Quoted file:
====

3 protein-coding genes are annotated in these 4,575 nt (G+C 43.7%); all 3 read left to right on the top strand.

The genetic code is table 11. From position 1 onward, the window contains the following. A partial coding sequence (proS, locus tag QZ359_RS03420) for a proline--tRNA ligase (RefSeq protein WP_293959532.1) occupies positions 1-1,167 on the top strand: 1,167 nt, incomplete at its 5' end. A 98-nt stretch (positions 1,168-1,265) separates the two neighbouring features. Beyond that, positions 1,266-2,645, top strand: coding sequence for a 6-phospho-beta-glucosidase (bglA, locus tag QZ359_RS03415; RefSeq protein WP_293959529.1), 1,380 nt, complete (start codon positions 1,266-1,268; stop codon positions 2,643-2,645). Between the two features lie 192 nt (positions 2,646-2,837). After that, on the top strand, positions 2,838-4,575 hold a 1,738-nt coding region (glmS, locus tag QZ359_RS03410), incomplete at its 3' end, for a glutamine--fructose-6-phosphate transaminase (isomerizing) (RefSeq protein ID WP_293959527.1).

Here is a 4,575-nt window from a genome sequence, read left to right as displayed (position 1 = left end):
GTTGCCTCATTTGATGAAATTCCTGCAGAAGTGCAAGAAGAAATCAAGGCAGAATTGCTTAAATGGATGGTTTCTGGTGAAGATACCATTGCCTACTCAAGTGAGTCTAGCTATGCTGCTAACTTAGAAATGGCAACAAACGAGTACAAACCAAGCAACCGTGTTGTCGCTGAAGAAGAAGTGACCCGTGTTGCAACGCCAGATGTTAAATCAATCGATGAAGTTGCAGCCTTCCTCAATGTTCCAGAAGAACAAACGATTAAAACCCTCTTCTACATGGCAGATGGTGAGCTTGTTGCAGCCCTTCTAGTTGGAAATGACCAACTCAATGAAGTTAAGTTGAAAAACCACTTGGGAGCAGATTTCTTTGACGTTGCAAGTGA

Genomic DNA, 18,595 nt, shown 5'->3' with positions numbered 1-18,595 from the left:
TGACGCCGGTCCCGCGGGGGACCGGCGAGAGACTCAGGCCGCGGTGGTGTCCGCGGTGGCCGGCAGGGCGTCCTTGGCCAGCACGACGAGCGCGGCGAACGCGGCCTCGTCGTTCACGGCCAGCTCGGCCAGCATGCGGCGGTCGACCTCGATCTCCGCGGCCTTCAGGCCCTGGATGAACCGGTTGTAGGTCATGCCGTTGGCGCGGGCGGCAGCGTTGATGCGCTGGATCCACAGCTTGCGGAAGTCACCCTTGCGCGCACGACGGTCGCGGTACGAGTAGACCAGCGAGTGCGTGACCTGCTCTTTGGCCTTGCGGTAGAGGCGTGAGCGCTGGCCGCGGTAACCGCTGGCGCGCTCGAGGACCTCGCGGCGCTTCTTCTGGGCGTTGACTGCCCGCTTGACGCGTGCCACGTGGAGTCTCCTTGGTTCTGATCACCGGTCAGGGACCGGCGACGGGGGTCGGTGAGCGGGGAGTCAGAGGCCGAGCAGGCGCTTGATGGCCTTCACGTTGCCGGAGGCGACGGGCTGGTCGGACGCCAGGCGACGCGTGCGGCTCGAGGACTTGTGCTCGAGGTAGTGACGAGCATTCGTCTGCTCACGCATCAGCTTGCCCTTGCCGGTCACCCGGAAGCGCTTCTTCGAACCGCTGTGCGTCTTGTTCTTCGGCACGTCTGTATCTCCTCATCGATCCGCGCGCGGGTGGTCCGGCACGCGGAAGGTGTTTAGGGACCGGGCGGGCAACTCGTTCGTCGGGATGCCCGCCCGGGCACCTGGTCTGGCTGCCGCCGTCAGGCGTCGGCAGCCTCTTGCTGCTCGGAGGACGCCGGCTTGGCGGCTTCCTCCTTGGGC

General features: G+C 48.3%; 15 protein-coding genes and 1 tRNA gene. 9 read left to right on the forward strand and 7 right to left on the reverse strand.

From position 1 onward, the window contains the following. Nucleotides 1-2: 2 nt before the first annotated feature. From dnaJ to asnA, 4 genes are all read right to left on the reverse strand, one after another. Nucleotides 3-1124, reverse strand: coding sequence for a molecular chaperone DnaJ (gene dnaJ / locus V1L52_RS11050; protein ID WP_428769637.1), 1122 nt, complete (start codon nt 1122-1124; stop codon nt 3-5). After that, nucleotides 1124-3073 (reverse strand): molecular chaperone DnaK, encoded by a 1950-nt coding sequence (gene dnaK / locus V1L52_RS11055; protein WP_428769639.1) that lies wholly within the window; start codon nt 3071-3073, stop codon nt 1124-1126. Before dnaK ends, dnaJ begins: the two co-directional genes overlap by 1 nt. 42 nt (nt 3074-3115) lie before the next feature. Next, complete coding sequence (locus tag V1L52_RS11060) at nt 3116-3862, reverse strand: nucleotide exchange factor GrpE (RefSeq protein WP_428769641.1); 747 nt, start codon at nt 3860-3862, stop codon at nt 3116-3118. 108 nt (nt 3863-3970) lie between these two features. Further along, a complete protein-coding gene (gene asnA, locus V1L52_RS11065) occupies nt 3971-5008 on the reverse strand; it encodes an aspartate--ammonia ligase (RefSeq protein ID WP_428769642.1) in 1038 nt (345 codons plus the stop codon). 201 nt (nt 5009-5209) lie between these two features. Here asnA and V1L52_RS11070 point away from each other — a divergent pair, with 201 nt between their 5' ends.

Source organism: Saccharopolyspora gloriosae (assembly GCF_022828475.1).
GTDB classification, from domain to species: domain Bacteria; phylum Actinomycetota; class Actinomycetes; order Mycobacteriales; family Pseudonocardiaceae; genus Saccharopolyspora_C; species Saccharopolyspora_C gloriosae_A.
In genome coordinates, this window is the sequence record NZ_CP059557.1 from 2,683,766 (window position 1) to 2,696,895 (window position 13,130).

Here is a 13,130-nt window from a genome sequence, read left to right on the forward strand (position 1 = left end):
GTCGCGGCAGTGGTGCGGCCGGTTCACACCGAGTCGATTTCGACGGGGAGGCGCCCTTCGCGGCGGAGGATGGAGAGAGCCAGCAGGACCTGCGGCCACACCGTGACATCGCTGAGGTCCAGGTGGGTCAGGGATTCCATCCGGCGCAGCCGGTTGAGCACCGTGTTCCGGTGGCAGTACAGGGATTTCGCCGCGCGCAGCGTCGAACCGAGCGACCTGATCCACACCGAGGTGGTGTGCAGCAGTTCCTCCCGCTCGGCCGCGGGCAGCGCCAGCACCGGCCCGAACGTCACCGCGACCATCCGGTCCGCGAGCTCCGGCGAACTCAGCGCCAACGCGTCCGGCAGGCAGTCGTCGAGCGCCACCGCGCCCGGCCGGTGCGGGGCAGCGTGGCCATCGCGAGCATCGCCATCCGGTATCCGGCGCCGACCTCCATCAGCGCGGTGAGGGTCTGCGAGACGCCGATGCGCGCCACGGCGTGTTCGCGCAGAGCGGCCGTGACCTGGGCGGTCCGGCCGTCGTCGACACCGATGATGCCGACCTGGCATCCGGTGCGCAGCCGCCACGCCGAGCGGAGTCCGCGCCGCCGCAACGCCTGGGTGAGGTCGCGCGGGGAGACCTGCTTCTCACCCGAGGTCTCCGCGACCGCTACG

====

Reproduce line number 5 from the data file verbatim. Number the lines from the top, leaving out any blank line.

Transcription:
Genomic DNA, 18,595 nt, shown 5'->3' with positions numbered 1-18,595 from the left: